Photographer Friday

22 October 2010

5 steps to simplify your processing time.

These are a few tips and tricks I’ve learned over the years to be able to speed up my processing time considerably.  When I first started out in the digital photography world it took me roughly 8-12 hours to process an entire wedding.  That’s one entire workday just working on images.  That doesn’t count the time I needed to then import them into a movie program, make a slide show or send files off to the lab for printing.

Fast forward to now.   I shoot more images but take less time to process then every before.  Why is that?  I’m going to share some quick tips to help you speed up your processing time on the computer so you have MORE time to do normal everyday things, like be with your family!

1.              Get it right in camera. If you shoot a lot and you are unsure about what an image is looking like and think to yourself, “I’ll fix it on the computer.”  You’ve just added 10-30 minutes to your time you spend after your photo session.  Take your time while you are in the field, get the exposure right to begin with.

2.              Shoot Smaller Files. Let me ask you a question.  How many images have you made into a 16x20?  A 20x30? A 30x40? A 40x60?  How about a 4’x8’ banner?  If your answer is not a lot then you should look at your file size.  If everything is coming out of your camera is 10 megapixels or larger, you might be over shooting. Bigger files take more memory and a faster computer to process as well.  A RAW file with no adjustments takes 33 seconds for my computer to open and save.  A full resolution Jpeg takes 6 seconds.  When you are working on 5-10 files it’s no big deal.  But add one hundred to that.  Or a thousand, and that’s a time killer.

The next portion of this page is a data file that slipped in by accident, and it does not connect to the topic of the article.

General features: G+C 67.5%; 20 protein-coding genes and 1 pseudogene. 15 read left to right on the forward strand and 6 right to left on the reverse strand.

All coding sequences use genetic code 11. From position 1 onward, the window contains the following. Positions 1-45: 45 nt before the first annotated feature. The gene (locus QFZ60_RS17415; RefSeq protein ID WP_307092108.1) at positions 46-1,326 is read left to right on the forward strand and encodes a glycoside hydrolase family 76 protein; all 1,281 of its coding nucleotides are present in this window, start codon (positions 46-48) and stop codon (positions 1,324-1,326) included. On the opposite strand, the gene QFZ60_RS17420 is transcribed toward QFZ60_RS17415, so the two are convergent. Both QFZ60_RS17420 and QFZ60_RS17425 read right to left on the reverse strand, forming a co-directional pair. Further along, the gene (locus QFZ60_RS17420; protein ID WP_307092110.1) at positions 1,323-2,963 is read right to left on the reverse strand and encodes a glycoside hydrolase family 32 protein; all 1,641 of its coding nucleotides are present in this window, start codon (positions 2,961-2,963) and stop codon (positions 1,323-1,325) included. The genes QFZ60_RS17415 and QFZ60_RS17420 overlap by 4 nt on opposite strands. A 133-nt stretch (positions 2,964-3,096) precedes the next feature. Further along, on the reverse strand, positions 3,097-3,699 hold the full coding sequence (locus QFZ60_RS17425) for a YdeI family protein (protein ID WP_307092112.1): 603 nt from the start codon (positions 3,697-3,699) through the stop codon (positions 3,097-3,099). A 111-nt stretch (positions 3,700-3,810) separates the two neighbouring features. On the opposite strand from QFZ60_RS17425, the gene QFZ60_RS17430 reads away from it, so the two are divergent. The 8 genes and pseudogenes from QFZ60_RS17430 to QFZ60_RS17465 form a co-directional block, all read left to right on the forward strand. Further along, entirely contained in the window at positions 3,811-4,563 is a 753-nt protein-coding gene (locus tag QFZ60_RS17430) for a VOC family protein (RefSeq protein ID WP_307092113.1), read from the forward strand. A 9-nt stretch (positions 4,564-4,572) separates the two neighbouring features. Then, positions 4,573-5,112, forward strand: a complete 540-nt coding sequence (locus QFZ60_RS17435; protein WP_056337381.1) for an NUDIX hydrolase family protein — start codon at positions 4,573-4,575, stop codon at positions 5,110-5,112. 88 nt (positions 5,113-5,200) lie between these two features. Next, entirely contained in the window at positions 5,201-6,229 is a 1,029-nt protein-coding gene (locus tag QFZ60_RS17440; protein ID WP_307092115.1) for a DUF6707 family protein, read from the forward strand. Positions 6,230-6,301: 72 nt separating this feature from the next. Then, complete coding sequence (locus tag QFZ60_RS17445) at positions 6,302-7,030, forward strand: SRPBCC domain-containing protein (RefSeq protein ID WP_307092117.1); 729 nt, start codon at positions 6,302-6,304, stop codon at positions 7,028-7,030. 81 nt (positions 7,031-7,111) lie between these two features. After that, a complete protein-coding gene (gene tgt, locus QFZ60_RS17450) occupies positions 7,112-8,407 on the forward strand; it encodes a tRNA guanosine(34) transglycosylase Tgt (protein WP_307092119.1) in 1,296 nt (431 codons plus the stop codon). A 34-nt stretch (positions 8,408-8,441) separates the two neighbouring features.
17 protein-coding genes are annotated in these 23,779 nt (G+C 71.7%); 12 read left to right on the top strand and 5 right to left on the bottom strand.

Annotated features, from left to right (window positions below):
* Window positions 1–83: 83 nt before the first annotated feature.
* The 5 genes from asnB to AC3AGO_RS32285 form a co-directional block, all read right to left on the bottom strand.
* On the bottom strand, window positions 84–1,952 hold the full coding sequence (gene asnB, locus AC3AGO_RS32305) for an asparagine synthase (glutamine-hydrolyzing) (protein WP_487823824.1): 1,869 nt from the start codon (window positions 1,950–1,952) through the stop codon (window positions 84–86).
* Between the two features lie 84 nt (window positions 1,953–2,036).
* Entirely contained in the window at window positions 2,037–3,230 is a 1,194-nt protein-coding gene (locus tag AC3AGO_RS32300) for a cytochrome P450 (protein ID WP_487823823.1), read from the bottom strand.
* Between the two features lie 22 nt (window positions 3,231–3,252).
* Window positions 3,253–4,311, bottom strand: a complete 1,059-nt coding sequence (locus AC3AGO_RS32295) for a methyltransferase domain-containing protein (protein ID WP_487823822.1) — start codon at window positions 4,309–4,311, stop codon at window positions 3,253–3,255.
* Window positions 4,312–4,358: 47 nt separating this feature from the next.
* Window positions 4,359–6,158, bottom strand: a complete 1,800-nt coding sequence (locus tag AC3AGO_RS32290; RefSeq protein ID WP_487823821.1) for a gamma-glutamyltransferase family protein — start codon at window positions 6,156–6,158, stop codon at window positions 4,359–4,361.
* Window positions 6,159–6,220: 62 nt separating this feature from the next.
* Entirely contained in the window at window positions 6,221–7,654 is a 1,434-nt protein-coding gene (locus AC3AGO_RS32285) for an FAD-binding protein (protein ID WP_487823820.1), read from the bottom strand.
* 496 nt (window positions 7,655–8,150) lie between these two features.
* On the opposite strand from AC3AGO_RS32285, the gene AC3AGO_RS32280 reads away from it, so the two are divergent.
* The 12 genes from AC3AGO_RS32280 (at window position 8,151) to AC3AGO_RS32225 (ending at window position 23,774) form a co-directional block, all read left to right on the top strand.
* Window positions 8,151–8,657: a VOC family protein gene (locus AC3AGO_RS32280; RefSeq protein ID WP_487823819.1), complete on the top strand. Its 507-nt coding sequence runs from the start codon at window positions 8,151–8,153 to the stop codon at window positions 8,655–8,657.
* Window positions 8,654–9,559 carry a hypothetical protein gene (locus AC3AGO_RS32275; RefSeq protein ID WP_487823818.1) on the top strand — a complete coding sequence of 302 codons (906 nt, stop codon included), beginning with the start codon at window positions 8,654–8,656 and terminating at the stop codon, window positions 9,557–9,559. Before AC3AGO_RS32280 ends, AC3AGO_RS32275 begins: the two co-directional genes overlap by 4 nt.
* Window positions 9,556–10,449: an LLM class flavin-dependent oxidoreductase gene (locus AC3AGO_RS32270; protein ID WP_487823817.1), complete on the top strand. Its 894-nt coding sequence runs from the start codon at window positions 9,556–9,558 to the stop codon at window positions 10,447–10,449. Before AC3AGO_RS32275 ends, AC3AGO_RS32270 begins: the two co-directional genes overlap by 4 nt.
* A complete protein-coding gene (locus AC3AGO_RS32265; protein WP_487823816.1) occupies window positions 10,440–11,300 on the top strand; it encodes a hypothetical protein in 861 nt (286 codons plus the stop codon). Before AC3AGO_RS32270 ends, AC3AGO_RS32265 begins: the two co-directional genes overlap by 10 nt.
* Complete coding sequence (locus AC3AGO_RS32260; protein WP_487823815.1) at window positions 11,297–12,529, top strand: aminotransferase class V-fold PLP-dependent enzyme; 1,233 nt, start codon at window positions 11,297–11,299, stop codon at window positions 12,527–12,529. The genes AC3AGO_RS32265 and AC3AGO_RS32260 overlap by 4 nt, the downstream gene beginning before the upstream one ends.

3.              Know your shortcuts. Your photo editing software has built in keyboard shortcuts.  Learn them by heart. To adjust the color balance without knowing a shortcut takes 4-6 seconds to open.  Knowing the shortcut for the same adjustment takes a fraction of a second.  Add in 3-4 adjustments over one hundred images and you’ve saved a lot of time.

4.              Create your own shortcuts. Photoshop lets you create your own keyboard shortcuts.  A few I have loaded are, Save, rotate, sharpen, saturation and brightness.  If you find your self using the same adjustment over and over, create a key that with one press will do it for you!

5.              Actions. There are so many actions that will do several adjustments with just a click of a button.  They are amazing and can save you from several seconds to several minutes just by using them.  Just do a search for “Free Photoshop Actions” and you will be instantly overwhelmed by how many there are.

I hope this helps to give you some ideas on what can be done to reduce your time spent editing photos.  If you have any questions, please feel free to ask.  I’m on Twitter @jonesphotog or Facebook.

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